The leeks in Egypt were delicious. This, loosely translated, is the essence of the complaint lodged against Moses by the Israelites in this week’s Torah portion, Beha’alotecha. By now their bouts of complaining are hardly unique events. The pattern begins not long after the crossing of the Red Sea in Exodus, as the people throw up their hands in despair and proclaim the extent to which they would welcome their own deaths. “If only we had perished in Egypt,” they would say. “If only we were to die in this wilderness!” The frequency of these verbal rebellions suggests to us that anything would be better than wandering through the unknown.
Of all such complaints, this one in Beha’alotecha is particularly striking in its imagery. The Israelites remember in mouthwatering detail the wonderful array of foods they used to eat in Egypt: fish, cucumbers, melons, leeks, onions and garlic. They are contemptuous of the manna that falls at their doorstep each day, with a double portion on Shabbat. The text tells us that the manna, even though it was “the color of gum resin,” was a fine, flaky substance made into cakes that tasted like rich cream (Numbers 11:7-8). It is possible then, that they are nostalgic in these verses for more than choice tastes.
In his poem “Unmarked Boxes,” the 13th-century mystical poet Rumi writes the following: “Hear what’s behind what I say.” How might we hear what is behind what the Israelites are saying, as they reminisce about these long-ago flavors?
We miss the days in which we were stationary, the days without this arduous journey toward becoming a people. We long for a simpler time. Give us back the delicious predictability of unchanging routine. We can hardly remember who we are in this wilderness. Please, return to us a taste of who we were.
The Israelites manage to lose themselves in paroxysms of wild, savory culinary memories to the extent that they momentarily forgot that their years in Egypt had been consumed by slavery. Far from a gastronomic free-for-all, their lives had been so embittered that they cried out for redemption year after year. How could that memory ever have faded?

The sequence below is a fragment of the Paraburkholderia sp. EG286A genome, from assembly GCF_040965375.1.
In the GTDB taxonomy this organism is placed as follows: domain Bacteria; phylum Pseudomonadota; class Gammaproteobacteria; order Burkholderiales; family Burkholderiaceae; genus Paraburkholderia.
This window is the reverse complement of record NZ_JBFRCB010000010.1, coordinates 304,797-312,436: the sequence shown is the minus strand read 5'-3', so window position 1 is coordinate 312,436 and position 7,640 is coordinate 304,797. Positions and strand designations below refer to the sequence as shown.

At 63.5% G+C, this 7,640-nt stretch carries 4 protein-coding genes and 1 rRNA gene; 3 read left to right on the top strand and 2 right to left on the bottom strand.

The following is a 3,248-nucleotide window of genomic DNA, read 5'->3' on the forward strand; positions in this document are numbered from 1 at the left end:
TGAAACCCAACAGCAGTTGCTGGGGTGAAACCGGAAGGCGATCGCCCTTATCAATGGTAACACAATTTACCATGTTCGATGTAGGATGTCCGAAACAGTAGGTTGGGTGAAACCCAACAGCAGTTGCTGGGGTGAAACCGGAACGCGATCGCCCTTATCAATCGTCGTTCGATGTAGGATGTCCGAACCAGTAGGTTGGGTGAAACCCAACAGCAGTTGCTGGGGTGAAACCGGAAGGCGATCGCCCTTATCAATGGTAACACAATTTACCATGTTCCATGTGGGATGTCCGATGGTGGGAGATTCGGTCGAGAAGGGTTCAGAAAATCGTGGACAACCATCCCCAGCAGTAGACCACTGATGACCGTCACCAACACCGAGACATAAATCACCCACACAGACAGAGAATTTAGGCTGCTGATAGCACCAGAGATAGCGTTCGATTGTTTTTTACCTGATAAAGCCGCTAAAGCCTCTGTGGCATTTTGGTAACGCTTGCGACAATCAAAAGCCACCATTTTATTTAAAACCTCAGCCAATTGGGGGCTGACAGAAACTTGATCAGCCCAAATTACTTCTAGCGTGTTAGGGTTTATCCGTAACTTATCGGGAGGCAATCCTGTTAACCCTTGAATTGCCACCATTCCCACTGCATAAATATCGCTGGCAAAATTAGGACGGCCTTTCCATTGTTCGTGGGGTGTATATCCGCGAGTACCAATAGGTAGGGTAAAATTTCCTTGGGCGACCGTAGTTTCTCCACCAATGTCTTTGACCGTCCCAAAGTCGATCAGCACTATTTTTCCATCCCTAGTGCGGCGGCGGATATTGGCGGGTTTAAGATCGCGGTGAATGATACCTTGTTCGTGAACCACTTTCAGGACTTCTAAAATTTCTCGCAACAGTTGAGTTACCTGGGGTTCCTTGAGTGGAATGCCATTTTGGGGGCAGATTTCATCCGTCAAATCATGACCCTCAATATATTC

The extent to which retrospect can soften difficult memories, muting their harshness, is extraordinary both then and now. And if it can happen with something like centuries of forced labor, then it can certainly happen when it comes to more ordinary difficulties.
It does happen. We might remember times when our children were younger, or when we were, as simpler and better. We might pine for the days in which we had fewer responsibilities, obligations and decisions. And we might — legitimately — long to revisit parts of our lives that hold loved ones with whom we can now converse only in our pasts, our imaginations, our dreams.
What we forget, in our nostalgia for how delicious those leeks were, is that the past holds its own complications. The thing that makes Egypt ground for such intense nostalgia is that the Israelites knew how that part of their story ended. They don’t know yet where this next part will bring them. They face a mysterious future where much of what will unfold is beyond their control. How much easier it was to pine for the familiar.
What gives us real strength to bear up under these struggles though, is not romanticizing our pasts, natural as that impulse is. It is remembering just how many parts of these pasts, which now glow softly to us in retrospect, were once every bit as complicated as whatever it is we are facing today. And we emerged then … just as surely as we shall emerge now.
In the Hashkivenu, a prayer we read together in our evening liturgy, we say these words: “Ushmor tzeitenu uvo’enu lechayim uleshalom — guard our going out and our coming in, for life and peace.” May we grow in our ability to guard, and guide, our memories just as surely. May our capacity for honest reflection be nurtured, and may this lead us forward into life and peace.
Rabbi Rebecca Gutterman is the spiritual leader of Congregation B’nai Tikvah Walnut Creek. She can be reached at firstname.lastname@example.org.